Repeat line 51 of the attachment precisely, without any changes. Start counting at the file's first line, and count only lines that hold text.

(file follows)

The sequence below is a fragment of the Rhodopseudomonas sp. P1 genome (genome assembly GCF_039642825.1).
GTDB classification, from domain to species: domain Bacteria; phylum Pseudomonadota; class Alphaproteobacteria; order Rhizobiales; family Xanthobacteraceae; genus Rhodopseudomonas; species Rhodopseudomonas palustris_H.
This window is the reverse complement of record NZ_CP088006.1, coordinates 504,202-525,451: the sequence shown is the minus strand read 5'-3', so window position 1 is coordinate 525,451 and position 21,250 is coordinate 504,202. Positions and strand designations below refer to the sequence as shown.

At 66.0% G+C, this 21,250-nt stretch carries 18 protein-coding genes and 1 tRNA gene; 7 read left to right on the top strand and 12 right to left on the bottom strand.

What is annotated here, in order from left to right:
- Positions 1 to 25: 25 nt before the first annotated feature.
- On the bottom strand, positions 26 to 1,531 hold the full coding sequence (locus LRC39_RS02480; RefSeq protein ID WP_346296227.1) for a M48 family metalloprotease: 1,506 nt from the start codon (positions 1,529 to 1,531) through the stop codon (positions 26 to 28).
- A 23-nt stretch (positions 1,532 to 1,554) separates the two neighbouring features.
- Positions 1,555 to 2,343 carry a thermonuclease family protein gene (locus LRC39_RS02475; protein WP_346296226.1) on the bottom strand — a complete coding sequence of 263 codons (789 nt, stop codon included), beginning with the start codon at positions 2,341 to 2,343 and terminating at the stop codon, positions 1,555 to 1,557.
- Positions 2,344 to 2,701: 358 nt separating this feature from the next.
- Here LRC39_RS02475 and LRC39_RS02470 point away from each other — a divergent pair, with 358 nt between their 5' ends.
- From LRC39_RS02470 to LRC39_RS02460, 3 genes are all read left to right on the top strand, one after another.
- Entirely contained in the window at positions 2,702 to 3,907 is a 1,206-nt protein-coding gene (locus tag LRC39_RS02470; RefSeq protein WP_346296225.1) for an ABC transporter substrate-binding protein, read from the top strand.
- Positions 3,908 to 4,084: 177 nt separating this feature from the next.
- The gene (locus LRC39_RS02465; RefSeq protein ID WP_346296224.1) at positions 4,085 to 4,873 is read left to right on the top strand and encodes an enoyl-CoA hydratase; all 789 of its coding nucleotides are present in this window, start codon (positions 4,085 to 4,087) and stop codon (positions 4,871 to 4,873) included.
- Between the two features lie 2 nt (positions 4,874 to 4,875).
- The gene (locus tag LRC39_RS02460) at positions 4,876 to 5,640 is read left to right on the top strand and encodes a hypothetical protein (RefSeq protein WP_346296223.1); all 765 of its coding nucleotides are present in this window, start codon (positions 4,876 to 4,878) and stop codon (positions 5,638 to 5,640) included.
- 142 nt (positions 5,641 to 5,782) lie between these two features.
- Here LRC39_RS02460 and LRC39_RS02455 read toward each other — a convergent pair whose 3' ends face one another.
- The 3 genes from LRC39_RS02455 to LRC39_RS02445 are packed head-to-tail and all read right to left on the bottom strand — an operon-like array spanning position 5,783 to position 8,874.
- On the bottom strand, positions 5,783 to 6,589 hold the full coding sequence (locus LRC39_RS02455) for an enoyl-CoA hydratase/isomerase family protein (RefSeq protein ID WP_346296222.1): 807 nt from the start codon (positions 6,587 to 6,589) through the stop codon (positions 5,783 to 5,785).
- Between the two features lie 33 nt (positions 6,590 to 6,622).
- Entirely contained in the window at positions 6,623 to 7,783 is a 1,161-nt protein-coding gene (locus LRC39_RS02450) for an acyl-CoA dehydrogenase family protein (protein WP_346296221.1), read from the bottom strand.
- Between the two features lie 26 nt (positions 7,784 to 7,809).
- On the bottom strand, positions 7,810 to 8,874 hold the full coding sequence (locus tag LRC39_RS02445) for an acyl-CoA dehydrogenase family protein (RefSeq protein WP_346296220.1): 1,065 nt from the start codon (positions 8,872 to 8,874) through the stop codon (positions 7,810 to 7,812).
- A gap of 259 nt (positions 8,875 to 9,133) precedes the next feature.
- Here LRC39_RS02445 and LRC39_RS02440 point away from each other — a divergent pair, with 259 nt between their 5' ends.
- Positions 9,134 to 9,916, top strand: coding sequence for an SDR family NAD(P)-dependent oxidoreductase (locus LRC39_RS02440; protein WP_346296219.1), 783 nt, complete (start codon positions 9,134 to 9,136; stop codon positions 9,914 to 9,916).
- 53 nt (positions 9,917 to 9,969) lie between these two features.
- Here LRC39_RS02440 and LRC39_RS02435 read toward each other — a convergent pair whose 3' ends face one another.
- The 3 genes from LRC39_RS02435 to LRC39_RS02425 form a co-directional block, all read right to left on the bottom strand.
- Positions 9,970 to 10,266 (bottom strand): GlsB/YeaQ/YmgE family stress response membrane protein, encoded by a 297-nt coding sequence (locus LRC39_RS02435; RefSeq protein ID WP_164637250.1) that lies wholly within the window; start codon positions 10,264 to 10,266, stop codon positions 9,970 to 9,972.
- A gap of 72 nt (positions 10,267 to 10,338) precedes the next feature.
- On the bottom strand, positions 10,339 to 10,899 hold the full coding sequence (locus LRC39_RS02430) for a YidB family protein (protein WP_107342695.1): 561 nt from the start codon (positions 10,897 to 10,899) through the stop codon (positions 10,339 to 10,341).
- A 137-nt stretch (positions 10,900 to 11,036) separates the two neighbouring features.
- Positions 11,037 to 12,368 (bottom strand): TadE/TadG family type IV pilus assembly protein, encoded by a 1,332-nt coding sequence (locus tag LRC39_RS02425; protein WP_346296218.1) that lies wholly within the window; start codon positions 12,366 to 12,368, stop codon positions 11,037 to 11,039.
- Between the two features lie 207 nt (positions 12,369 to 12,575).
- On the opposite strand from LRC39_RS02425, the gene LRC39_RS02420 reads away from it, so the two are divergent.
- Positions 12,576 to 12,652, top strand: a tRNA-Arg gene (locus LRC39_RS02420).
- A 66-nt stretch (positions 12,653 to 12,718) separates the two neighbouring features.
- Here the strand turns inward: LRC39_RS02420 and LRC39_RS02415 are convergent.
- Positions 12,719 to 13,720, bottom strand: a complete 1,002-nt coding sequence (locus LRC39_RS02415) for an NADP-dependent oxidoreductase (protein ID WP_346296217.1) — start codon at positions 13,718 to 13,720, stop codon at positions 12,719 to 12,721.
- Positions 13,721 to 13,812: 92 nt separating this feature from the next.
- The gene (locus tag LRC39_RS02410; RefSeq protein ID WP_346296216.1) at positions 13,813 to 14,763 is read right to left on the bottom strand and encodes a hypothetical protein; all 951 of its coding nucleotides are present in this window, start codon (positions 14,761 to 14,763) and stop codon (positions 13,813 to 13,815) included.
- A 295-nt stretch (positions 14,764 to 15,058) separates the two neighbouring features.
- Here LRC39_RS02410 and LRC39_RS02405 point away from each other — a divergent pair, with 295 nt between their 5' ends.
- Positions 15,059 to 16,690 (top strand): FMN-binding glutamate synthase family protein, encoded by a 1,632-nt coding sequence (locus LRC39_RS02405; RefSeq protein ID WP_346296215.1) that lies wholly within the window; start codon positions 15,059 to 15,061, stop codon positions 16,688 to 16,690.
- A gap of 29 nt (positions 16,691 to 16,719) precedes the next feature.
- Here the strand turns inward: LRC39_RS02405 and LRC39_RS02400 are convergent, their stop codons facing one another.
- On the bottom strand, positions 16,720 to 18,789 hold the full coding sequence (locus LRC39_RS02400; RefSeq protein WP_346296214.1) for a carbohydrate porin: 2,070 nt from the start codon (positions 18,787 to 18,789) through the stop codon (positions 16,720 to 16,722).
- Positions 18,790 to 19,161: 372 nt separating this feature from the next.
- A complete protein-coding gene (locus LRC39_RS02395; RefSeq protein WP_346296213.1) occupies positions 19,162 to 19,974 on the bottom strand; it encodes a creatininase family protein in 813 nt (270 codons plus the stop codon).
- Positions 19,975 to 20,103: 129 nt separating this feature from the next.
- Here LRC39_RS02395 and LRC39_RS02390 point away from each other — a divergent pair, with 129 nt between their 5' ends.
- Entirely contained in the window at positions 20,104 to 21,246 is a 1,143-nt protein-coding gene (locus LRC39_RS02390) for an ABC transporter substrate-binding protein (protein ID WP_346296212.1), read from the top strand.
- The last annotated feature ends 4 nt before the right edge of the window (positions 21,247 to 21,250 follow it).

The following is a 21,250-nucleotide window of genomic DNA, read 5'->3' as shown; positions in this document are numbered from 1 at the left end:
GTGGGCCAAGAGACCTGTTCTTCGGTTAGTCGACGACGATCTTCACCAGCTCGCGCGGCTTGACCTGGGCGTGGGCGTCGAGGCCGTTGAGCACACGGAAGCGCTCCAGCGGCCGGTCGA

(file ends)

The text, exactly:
- Positions 18,790 to 19,161: 372 nt separating this feature from the next.